Obesity in ethnic minority groups linked to higher COVID-19 mortality

COVID-19 mortality
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A novel study has identified an association between obesity in ethnic minority groups and a higher risk of COVID-19 mortality compared to white people.

Performed by researchers from the University of Leicester and the Office for National Statistics (ONS), the study illuminates that people of Black, South Asian, and other ethnic minorities have an increased risk of COVID-19 mortality from obesity than white people.

The findings found that although there was little difference in COVID-19 mortality risk between ethnic groups in lean individuals at low Body Mass Index (BMI), as BMI levels increased, ethnic minorities were substantially more at risk of dying from COVID-19.

The study, titled ‘A population-based cohort study of obesity, ethnicity and COVID-19 mortality in 12.6 million English adults’, is published in Nature Communications. The project was jointly funded by UK Research and Innovation and Health Data Research UK and was supported by the National Institute for Health Research (NIHR) Applied Research Collaboration (ARC) East Midlands and the NIHR Leicester Biomedical Research Centre.

How ethnicity impacts COVID-19 mortality

To conduct their research, the team analysed the national census information, electronic health records, and mortality data (number of deaths) of over 12 million English adults aged over 40 years who were alive at the start of the pandemic and had their BMI recorded by a GP in the last ten years.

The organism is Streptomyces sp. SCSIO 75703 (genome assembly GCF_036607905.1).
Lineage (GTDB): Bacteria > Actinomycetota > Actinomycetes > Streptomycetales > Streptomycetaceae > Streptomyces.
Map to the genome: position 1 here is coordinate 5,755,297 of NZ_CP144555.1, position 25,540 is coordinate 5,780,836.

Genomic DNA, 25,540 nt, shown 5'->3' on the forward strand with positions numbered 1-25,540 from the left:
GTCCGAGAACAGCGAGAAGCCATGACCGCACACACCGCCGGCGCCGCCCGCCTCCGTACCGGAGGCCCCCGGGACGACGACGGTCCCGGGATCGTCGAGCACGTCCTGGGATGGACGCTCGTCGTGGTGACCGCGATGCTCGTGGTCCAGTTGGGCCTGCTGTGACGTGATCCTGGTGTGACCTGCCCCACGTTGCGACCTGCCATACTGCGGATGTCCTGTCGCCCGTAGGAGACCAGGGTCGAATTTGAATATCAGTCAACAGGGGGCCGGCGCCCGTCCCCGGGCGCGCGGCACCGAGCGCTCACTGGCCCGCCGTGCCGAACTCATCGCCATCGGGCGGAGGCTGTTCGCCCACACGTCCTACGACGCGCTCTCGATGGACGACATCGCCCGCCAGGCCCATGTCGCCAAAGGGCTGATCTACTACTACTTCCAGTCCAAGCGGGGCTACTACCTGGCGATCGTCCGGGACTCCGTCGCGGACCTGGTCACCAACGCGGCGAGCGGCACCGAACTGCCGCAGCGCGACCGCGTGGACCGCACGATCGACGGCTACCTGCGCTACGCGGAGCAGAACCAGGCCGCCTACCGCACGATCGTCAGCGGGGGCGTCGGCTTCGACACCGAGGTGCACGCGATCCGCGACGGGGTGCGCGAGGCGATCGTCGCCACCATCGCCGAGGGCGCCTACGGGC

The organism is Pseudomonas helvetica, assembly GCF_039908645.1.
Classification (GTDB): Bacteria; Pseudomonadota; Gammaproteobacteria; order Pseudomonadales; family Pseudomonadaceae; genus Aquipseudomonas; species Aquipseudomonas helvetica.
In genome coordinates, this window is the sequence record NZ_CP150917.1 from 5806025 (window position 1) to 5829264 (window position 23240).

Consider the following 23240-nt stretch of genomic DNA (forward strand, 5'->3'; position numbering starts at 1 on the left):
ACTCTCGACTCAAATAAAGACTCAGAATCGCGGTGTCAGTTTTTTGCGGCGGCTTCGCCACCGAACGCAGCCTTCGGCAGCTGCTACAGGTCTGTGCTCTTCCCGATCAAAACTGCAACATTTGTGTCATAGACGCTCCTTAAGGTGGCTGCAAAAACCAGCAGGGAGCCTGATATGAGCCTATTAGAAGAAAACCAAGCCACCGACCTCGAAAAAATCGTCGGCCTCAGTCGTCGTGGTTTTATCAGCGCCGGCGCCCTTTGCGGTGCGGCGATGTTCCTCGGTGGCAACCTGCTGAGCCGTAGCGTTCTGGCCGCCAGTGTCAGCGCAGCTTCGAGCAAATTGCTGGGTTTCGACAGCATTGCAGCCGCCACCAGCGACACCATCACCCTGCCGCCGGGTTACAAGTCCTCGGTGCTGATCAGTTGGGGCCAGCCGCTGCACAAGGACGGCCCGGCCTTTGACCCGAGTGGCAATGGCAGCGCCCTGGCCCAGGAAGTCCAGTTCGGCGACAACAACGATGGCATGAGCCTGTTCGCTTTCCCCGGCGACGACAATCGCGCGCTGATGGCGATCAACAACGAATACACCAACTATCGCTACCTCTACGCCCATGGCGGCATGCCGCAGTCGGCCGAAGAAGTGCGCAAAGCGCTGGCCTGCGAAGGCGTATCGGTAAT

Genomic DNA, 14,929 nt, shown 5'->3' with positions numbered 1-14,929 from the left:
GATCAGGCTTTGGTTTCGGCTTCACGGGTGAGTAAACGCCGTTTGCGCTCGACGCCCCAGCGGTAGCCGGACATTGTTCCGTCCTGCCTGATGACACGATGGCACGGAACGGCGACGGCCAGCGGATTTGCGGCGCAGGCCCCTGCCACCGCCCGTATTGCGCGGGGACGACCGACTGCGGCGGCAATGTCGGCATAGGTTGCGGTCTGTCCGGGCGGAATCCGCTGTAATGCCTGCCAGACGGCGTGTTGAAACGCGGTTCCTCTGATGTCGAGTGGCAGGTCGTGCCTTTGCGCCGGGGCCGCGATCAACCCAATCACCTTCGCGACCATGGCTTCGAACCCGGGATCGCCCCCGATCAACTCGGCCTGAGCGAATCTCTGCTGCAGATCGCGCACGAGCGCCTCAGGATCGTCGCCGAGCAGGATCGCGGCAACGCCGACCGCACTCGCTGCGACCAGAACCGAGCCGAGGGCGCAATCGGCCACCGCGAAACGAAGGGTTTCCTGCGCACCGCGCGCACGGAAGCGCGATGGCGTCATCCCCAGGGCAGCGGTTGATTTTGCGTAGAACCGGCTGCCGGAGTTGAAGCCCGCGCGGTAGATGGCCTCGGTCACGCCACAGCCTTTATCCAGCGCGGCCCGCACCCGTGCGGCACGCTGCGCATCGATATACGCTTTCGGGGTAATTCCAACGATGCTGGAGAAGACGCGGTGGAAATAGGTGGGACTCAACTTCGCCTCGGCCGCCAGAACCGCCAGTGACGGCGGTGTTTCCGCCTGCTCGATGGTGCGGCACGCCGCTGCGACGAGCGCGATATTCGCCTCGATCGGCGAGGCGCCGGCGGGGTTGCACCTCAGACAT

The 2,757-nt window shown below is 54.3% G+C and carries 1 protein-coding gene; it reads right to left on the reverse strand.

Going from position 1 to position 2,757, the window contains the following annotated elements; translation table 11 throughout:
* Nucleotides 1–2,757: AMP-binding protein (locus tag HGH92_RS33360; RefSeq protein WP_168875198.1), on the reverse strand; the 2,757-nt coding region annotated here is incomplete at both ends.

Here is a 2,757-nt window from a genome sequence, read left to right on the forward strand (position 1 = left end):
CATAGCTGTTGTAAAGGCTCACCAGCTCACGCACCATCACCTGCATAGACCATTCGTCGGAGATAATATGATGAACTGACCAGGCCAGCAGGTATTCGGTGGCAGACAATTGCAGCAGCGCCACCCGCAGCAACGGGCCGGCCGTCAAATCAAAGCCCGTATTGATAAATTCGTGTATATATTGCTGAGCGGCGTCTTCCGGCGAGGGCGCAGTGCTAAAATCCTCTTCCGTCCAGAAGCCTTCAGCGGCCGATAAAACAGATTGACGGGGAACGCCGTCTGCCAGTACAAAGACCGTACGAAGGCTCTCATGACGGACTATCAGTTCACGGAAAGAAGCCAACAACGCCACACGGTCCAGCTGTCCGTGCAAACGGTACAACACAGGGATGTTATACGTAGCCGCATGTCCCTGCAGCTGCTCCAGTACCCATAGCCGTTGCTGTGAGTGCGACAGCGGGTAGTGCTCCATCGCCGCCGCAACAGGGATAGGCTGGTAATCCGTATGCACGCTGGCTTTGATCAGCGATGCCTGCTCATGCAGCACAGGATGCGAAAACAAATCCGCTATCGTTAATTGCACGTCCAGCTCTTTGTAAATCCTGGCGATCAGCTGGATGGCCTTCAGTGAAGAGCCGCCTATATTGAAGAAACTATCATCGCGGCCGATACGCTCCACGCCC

The team explained that due to only 52.4% of the English adult population having their BMI recorded by their GP in the ten years before the pandemic, their analysis only applies to this cohort within the population. Nevertheless, their study’s sample size of over 12 million people over the age of 40 makes it the most extensive of its kind that examines obesity and ethnicity as combined risk factors for COVID-19 mortality.

Professor Tom Yates, Professor of Physical Activity, Sedentary Behaviour and Health at the University of Leicester, and lead author of the study, said: “The increased risks of COVID-19 infection, severe disease and death associated with obesity and ethnicity has been well researched in their own right, but this is the first study to present findings on how the risk of COVID-19 mortality in ethnic minority groups is dependent on BMI, with obesity seeming to magnify the higher risk reported in ethnic minority groups.”

Furthering research

Although the study identified an increased risk of death in ethnic minority groups due to an elevated BMI, the mechanisms behind this are still unclear. This signifies the crucial need for more research to better comprehend the relationship between ethnicity and obesity and their risk factors associated with COVID-19.

Professor Kamlesh Khunti, Director of NIHR ARC East Midlands and the Centre for Ethnic Health Research, said: “We are learning more and more about this deadly virus, and this study represents another important finding. It highlights the urgent need for more research into the causal relationship between ethnicity and obesity.

“The research gives insights that will allow healthcare professionals and policymakers to put measures in place and create tailored plans to protect people from ethnic minority groups who are overweight or obese and thus try to reduce mortality.”

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